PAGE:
To the guy who said: “I thought I had found the perfect Asian guy … but then I learned he was adopted.”
*Takes a deep breath*
There are many things I am deep-sighing at right now. Your comment was surprising, disappointing, and unfunny. I have written a range about the transracial adoptee experience, and am thrilled that brave new works of art like Celeste Ng’s Little Fires Everywhere and Nicole Chung’s All You Can Ever Know are bringing adoption—specifically from the adoptee’s perspective—into a more commercial conversation.
That being said, “jokes” are still being made at the expense of transracial adoptees, and hearing you, a POC, passive-aggressively Other another POC, makes me both frustrated and sad.
Let’s start with the subject of the night in question. The comment came at a birthday party, a friend-of-a-friend’s celebration in a tiny bar in Brooklyn. There was a small alcove in the back of the bar, where people gathered with drinks and food, mingling. The space was fabulous, perfect for a party.
A little bell chimed up front, and someone stepped to the microphone.
Thank you all so much for being here tonight, the host announced. To begin, who wants to hear a story about my love life?
He’d had a few drinks; his smile was beautiful, tipsy. The crowd cheered in encouragement.
The host went on to complain about how difficult it was to date in New York. Everyone nodded their heads in agreement—no arguments there.
It’s so hard to find a good Asian man, the host bemoaned. He himself was Chinese. I match with people and we go on dates and something’s always wrong. They work in finance, or something.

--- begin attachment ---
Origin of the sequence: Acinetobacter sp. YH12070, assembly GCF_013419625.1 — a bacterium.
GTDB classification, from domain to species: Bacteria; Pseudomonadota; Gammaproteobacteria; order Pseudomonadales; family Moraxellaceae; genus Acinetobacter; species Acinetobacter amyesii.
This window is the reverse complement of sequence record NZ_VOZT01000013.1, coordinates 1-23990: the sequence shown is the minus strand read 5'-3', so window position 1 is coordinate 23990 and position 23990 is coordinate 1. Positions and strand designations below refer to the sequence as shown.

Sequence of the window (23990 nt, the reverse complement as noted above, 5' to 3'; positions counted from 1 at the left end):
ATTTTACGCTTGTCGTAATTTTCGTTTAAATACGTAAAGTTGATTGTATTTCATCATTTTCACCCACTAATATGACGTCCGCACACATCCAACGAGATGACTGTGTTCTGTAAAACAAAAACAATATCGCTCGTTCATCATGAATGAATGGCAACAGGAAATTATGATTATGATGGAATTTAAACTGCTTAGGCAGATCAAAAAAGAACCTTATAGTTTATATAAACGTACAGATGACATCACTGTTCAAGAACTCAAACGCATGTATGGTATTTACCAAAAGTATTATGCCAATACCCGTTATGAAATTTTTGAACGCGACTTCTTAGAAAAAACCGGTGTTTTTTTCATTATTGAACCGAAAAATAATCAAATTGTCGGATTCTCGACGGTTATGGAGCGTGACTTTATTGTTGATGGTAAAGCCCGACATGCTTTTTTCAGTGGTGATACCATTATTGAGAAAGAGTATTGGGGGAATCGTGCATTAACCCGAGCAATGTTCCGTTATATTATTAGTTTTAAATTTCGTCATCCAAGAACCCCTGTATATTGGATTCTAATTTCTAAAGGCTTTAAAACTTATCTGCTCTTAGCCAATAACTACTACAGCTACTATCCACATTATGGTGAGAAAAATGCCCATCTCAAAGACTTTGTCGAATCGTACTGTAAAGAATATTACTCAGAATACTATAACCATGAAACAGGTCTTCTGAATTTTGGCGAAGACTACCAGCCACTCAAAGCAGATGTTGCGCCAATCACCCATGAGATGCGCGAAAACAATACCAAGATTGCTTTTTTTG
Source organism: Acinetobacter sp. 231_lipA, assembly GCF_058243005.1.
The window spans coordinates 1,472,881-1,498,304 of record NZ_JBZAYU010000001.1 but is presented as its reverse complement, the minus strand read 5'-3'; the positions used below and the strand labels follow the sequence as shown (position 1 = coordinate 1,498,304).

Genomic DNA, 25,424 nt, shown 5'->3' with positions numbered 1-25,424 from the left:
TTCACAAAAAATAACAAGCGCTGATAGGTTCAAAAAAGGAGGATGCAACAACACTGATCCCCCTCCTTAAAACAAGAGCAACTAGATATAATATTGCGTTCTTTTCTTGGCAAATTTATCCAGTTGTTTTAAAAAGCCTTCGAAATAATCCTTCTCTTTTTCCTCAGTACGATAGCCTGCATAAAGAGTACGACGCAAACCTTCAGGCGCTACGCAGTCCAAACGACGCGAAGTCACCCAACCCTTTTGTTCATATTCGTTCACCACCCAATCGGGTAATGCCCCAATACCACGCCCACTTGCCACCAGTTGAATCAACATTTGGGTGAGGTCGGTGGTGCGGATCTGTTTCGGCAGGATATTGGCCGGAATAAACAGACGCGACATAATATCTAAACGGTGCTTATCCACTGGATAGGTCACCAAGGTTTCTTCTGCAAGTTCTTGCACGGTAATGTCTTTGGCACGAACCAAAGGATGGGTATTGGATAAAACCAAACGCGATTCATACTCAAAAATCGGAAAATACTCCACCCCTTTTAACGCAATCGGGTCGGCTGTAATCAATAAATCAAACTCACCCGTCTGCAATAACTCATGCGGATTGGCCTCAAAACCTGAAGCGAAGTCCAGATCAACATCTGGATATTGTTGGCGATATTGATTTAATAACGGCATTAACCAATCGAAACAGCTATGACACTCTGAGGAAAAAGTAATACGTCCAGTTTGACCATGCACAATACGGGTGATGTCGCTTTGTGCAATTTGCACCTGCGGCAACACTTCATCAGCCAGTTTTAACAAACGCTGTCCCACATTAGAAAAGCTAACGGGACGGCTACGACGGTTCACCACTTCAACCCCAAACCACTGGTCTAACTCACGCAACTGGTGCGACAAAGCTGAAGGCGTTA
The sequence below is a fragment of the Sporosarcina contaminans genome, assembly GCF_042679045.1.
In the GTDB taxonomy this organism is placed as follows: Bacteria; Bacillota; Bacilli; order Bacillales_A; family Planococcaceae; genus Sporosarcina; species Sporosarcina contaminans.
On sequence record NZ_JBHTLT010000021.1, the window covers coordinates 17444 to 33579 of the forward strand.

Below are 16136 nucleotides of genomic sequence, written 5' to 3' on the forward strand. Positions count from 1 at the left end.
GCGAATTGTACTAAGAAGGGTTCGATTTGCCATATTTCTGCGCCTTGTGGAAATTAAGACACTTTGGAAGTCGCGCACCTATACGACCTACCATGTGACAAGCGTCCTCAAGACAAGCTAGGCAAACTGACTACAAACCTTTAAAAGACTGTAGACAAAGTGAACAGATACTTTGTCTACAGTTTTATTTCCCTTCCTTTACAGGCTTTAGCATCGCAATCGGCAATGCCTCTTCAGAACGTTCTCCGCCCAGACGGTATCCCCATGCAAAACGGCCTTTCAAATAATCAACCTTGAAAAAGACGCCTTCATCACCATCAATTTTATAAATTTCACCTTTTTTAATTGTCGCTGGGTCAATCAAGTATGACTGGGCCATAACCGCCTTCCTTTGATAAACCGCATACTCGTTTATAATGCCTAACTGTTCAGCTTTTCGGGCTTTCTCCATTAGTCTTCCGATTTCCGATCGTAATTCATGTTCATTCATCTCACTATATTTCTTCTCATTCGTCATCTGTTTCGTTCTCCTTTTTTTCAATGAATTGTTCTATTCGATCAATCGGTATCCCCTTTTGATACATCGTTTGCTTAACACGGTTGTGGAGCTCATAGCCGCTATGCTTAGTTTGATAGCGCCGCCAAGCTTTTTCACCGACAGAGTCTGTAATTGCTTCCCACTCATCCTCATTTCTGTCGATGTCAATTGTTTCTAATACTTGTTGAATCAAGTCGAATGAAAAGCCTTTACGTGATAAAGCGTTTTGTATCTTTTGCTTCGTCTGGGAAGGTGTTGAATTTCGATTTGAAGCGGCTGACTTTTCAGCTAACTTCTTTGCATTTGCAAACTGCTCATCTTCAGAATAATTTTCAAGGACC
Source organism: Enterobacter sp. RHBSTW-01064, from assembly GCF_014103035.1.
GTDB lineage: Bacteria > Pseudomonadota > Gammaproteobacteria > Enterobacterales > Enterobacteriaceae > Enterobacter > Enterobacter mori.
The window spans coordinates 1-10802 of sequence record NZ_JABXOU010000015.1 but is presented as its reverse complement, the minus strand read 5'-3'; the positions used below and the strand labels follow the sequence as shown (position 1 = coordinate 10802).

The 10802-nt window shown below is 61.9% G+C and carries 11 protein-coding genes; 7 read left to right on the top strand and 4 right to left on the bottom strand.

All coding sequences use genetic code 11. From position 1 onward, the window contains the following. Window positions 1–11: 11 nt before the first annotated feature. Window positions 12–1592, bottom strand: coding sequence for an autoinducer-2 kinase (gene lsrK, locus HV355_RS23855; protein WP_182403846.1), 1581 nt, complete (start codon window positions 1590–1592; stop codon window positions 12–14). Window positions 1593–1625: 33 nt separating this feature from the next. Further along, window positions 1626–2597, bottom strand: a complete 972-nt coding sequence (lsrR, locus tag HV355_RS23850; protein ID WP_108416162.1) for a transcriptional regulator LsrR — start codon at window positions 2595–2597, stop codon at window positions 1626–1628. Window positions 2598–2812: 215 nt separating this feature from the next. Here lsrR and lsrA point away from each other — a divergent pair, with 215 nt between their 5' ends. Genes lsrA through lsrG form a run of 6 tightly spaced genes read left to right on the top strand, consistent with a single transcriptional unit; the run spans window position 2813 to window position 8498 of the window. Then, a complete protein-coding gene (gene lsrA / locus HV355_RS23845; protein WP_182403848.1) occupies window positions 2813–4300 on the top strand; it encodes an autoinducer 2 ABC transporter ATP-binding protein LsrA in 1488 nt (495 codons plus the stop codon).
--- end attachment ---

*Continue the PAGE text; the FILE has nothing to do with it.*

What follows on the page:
More laughter bounced around the room.
Then, on my last date, I thought I had found him: the perfect guy. Cute, Korean, great cook, great ass. I was so excited!
The host smiled, holding a dramatic pause.
And then, he said in a hushed voice, I found out he was adopted. Damn it, universe. So now I’m back at the beginning.
When I heard this in person, at first it didn’t register. It wasn’t until later that I thought, shit, was that really what he said? I said nothing that night, since I didn’t even know this man. It was a celebration, after all; I didn’t want to be that person to start something.
What I wish I’d said: How do you think that man would feel, hearing his existence become the butt of a joke, and worse, being nowhere in sight to defend himself? Though perhaps it was good he wasn’t there—it was just me, another Asian adoptee, who took the offense and ran with it.
Adoptees have been the butt of many an insensitive joke or comment, but when something like this comes from a community you respect and want to be a part of, it hurts more. Other people might make “jokes” and I’ll give them harsh side eye but let it slide because they’re ignorant or just don’t get it, and it’s not my job to educate the world on why XYZ (racism/misogyny/homophobia, take your pick) is bad.
But when it’s your own people, or from people you considered to be your own, and they make a joke at your expense, it’s different. It makes you wonder if you will ever be accepted anywhere.